The federal judge who blocked President Trump's immigration ban spent more than 30 years in private practice before taking the bench, giving up a lucrative career that saw him representing breweries, energy companies and Southeast Asian immigrants.
Trump tweeted Saturday morning that he thought U.S. District Senior Judge James Robart's temporary restraining order was “ridiculous,” and declared it would be overturned.
Robart, who Trump demeaned as a “so-called judge,” was appointed to the bench by President George W. Bush in 2004 after receiving unanimous support from the U.S. Senate.
Robart sits on the federal bench in Seattle, where he last year declared that “black lives matter” while hearing a Department of Justice lawsuit against the Seattle Police Department over racial disparities in fatal shootings by police.
Robart’s friends and colleagues describe him as a community-minded man with a special commitment to the young and vulnerable, having fostered multiple children with his wife. Trump’s attack on Robart drew a swift response from U.S. Sen. Patrick Leahy, the ranking member of the Senate Judiciary Committee and who voted for Robart’s confirmation.
“The president’s hostility toward the rule of law is not just embarrassing, it is dangerous. He seems intent on precipitating a constitutional crisis,” Leahy said in a statement. “And now he is attempting to bully and disparage yet another federal judge — this one appointed by a Republican president and confirmed by a Republican Senate — for having the audacity to do his job and apply the rule of the law.”
Robart received his undergraduate degree from Whitman College in Washington state, and his law degree at Georgetown. He applied for a seat on the bench, received a unanimous “well-qualified” rating from the American Bar Association, and was recommended for the position by both his state’s senators at the time.
During his brief confirmation hearing in early 2004, Robart faced little questioning from senators about his history, temperament or views on the law. Leahy at the time complained he felt Republicans were rushing through nominees too quickly, given their reluctance to confirm nominations made previously by former President Clinton.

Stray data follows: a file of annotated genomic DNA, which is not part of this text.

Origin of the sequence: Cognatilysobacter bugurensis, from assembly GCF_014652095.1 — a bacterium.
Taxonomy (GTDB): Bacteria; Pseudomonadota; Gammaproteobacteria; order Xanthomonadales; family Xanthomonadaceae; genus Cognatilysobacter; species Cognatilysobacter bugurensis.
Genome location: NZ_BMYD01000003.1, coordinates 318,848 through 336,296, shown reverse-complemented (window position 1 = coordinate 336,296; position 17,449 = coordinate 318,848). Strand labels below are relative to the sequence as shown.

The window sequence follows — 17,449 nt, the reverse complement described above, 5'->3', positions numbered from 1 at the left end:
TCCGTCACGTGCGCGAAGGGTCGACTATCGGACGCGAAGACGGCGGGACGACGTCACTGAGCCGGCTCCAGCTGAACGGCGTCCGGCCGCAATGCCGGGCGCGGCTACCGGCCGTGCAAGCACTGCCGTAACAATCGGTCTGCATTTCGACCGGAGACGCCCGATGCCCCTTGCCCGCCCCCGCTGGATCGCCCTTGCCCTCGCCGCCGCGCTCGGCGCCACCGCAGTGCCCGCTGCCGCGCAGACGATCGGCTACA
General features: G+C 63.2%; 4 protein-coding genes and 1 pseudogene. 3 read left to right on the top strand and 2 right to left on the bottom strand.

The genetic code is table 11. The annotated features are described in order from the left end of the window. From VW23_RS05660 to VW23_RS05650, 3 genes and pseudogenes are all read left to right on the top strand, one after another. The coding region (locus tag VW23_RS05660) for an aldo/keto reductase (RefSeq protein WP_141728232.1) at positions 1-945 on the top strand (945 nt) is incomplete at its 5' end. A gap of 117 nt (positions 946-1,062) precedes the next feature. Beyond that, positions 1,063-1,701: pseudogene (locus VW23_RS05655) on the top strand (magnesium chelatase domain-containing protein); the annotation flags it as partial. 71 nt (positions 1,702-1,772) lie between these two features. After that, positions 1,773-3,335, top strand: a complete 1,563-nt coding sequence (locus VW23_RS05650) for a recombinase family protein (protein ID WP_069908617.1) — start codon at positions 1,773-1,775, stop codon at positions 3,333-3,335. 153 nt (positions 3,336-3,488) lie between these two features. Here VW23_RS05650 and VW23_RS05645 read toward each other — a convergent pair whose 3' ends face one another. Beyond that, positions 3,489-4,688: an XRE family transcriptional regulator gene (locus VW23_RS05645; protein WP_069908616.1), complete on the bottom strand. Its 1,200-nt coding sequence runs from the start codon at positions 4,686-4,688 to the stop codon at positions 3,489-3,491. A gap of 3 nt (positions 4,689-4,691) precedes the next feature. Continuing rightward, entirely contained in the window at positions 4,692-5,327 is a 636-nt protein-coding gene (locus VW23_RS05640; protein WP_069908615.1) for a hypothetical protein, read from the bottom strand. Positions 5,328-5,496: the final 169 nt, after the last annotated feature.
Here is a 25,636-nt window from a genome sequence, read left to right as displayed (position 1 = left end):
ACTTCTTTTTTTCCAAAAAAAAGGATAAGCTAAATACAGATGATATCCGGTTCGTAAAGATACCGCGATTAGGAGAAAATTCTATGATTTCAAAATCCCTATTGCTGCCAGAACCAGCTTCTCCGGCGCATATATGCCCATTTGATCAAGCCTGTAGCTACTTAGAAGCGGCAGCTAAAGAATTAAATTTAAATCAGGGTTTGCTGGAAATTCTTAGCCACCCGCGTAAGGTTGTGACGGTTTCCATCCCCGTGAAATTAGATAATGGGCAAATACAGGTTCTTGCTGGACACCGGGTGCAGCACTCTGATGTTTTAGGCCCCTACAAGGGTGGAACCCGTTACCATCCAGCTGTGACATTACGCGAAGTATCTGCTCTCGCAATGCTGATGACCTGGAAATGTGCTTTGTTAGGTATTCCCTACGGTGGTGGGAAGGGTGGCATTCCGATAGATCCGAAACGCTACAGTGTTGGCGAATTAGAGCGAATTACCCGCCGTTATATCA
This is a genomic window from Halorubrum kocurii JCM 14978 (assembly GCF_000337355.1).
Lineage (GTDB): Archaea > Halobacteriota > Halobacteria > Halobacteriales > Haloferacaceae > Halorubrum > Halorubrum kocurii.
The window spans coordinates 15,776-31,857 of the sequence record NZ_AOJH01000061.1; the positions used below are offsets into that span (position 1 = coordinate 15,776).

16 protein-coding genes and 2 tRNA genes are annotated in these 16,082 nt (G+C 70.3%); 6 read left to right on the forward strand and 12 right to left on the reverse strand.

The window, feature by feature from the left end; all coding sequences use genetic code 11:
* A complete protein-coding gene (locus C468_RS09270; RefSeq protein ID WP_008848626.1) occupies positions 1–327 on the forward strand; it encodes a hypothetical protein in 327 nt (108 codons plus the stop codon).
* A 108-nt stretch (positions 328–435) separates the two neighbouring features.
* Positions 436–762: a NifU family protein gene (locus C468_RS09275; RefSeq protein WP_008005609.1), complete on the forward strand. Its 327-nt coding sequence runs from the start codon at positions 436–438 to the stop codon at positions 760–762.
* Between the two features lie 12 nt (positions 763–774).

Speaking to senators, Robart noted he served as an aide to former U.S. Sens. Scoop Jackson (a Democrat) and Mark Hatfield (a Republican) before joining a private law firm in his home state of Washington, rising to become the firm's sole managing partner.
In his testimony, Robart said he saw the law as a way to help people who feel they’ve been wronged, or that the odds are unfairly stacked against them. As part of his firm’s commitment to providing free legal services, Robart said he often assisted Southeast Asian immigrants with legal problems at no cost.
“Working with people who have an immediate need and an immediate problem that you are able to help with is the most satisfying aspect in the practice of law,” he told the Judiciary Committee in 2004. “If I am fortunate enough to be confirmed by the Senate, I will take that experience to the courtroom with me, recognizing that you need to treat everyone with dignity and respect, and to engage them so that when they leave the courtroom they feel like that had a fair trial and that they were treated as a participant in the system.”
During a hearing last year, Robart strongly criticized the Seattle police union after citing FBI statistics showing that blacks were disproportionally killed by police officers: "Forty-one percent of the casualties, 20% people of the population… black lives matter," Robart said, sighing and shaking his head, according to a video recording of his ruling.
Robart criticized the police union for rejecting a new contract because officers felt they weren’t being paid enough to follow new rules intended to make their conduct less racially biased and more constitutional.
“This court, and the citizens of Seattle, will not be held hostage for payment of increase compensation and benefits to be afforded protections guaranteed to them by the Constitution of the United States of America,” Robart said. “I don’t know how to be any more direct than that.”
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